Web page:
Instead, I spent about three months coding after school and work to have a full featured product I could show people. For me, it was more of a learning experience, so the three months was going to happen regardless.
With that said, three months is a huge amount of time. if you’re really serious about taking your idea somewhere, start early, start simply, start now.
Avoid the “Deer in the Headlights” at the start of projects.
When people think about starting to code, they fret over what language to learn and end up never learning any language.
Do some simple research. Search your favorite products and see what they were built on. Ask friends who program what they use. Figure out which is projected to be the most useful. Don’t stall at decision time, pick a modern language with a large user base, or one that a friend knows, and just run with it.
The same goes for any project start. Focus on organizing the seemingly huge amount of info into something you can use to make a decision on, and move on. Revisit it later and iterate if needed.
You can’t avoid the nitty-gritty.
If you start any technical project where you put yourself on the far edge of your skill level, something WILL break. If you are the only one working on it, be prepared to put in the legwork to fix it. Especially if other people are counting on your code (thus, counting on you!).
Go heads down, but don’t miss the important things.
Learning anything takes patience, a desire to learn, and a willingness to put blinders on and focus. Especially if you are working or going to school while learning any new skill. You will have to reduce or cut something out of your life. TV, College Football, hanging with friends every night, and/or drinking late every weekend all command large percentages of your time. Unless you sacrifice sleep (I don’t recommend this), you’ll have to re-balance your priorities to fit this new “thing” into your life.
What’s it going to be?
With that said, it’s also crucial to keep yourself in check and make sure you don’t miss out on the important or spontaneous things. I was guilty of spending way too many nights working on coding when I should have gone out and had fun with friends to relax and de-stress.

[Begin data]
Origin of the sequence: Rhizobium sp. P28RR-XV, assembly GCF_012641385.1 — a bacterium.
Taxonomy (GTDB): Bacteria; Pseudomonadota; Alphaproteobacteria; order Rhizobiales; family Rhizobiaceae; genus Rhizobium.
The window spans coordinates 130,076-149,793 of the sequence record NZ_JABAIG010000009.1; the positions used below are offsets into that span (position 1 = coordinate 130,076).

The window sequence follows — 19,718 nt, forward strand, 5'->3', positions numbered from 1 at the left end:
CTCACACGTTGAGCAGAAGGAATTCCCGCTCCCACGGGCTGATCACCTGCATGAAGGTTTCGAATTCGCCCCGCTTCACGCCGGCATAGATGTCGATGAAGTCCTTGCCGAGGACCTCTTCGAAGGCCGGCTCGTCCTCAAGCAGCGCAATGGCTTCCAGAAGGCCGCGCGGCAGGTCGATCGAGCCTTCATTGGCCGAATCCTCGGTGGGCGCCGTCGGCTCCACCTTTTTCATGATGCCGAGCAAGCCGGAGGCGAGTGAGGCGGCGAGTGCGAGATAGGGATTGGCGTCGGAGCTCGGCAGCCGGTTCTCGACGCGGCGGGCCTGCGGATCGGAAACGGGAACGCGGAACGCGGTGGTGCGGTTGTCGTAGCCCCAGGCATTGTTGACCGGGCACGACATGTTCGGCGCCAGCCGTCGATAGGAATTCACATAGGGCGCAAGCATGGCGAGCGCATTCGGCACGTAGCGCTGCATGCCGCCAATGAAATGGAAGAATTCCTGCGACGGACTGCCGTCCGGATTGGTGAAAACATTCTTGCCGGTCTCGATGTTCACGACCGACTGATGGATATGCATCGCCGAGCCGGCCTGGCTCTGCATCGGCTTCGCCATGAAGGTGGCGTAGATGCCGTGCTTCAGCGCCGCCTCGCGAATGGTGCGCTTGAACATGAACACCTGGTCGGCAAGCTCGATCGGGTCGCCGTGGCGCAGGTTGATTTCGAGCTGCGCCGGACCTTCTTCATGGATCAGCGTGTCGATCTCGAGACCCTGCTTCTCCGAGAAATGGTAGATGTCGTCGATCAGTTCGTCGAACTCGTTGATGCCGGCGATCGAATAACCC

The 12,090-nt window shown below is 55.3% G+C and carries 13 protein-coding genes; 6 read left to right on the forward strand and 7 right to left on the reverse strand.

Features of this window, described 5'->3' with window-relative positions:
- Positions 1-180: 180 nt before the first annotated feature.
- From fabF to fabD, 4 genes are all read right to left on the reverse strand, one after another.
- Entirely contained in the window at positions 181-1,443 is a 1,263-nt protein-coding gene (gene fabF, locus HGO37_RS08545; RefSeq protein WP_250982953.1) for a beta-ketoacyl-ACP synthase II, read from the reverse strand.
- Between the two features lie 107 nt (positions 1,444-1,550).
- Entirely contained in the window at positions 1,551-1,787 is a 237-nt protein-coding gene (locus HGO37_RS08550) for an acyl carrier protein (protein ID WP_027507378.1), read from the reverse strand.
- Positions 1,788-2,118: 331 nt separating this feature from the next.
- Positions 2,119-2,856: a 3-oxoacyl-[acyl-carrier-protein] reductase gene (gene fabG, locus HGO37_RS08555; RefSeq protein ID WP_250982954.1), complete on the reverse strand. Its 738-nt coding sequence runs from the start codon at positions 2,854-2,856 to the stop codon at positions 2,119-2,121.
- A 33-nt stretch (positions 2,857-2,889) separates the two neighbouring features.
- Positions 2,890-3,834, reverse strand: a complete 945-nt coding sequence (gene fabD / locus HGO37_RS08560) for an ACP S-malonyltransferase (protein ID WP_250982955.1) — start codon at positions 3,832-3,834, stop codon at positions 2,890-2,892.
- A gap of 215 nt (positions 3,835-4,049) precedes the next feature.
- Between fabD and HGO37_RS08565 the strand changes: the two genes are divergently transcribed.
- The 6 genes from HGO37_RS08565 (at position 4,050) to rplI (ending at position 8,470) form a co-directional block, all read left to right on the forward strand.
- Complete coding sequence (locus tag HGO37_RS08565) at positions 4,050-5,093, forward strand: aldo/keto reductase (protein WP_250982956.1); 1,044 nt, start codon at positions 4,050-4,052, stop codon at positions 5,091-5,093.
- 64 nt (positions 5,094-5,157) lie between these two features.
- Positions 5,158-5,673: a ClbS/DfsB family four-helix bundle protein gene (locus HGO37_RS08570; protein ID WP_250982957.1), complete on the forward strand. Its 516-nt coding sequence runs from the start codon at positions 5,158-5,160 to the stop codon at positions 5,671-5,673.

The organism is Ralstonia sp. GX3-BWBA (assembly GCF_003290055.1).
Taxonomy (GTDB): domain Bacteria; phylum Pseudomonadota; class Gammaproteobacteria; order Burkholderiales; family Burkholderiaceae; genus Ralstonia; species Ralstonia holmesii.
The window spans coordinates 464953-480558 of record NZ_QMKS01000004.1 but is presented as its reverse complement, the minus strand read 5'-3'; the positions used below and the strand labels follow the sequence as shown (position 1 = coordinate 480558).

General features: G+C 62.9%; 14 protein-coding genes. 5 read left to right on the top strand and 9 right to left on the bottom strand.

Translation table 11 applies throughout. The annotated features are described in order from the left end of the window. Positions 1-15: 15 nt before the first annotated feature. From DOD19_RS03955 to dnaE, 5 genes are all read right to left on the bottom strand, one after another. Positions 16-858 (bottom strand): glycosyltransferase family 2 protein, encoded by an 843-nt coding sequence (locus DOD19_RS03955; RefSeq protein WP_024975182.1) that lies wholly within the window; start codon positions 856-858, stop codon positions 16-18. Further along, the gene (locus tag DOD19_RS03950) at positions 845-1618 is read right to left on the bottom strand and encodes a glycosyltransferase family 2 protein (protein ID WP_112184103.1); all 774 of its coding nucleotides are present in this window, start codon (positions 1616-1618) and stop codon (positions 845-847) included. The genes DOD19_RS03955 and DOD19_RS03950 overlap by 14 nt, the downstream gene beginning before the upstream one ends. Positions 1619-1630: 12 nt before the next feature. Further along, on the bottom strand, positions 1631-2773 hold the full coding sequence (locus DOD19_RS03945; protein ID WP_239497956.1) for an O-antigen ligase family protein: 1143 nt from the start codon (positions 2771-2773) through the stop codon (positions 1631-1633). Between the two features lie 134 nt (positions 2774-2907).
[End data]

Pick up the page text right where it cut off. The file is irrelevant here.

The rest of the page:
Want to really confuse yourself about your priorities? Read this.
Expect the unexpected.
Take every personal project time estimate, and double or even triple it. You’re fresh in the game, and you don’t really know how things work yet! Ten hours of work will turn into twenty or thirty after running into unexpected issues along the way.
Save yourself the headache later on by erring on the side of caution up front.
Pay for the things you find useful.
If there is one thing I’ve come to appreciate more than anything, it is the legwork that goes into building good software.
All of the apps and websites that you find fun and useful took hours of someone’s time to build. If you find value in something, pay for it.
A mobile app can take hundreds of hours to code, and the truth is, most developers don’t strike it rich. Support the developer behind your favorite apps and allow them to continue making awesome things for people.
The same goes with the world outside of apps/websites. If you find something worthwhile, support the people behind it.
Should You Learn How to Code?
The best reasons you should learn how to code:
1) Learn a new skill
2) Deepen your understanding of the internet + technology
3) Make a career change
4) Build interesting things
The worst reasons:
1) Get rich
2) World domination
3) You need to build transformative software in a short amount of time
If you’re curious, I suggest just dipping your toes in and seeing what happens. At the very least, [inlinetweet prefix=”” tweeter=”” suffix=””]you’ll walk away with an appreciation of the software you use everyday and a deeper understanding of the tech world around you.[/inlinetweet]